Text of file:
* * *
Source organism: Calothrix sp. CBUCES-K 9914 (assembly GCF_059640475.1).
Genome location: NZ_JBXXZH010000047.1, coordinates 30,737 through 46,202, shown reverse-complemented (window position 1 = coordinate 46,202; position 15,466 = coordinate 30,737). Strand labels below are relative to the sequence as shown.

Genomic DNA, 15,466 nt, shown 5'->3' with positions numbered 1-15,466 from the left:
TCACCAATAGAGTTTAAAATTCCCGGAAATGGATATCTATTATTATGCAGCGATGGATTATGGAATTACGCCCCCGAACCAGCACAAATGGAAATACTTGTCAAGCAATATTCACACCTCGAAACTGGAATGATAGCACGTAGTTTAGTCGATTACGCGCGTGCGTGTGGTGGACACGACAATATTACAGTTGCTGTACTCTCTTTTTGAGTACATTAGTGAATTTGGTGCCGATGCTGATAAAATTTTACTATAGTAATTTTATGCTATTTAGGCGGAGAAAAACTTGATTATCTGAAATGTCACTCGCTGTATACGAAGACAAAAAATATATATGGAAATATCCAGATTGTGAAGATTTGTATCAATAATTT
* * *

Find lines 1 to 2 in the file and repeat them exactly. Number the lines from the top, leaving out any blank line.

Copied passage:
Source organism: Calothrix sp. CBUCES-K 9914 (assembly GCF_059640475.1).
Genome location: NZ_JBXXZH010000047.1, coordinates 30,737 through 46,202, shown reverse-complemented (window position 1 = coordinate 46,202; position 15,466 = coordinate 30,737). Strand labels below are relative to the sequence as shown.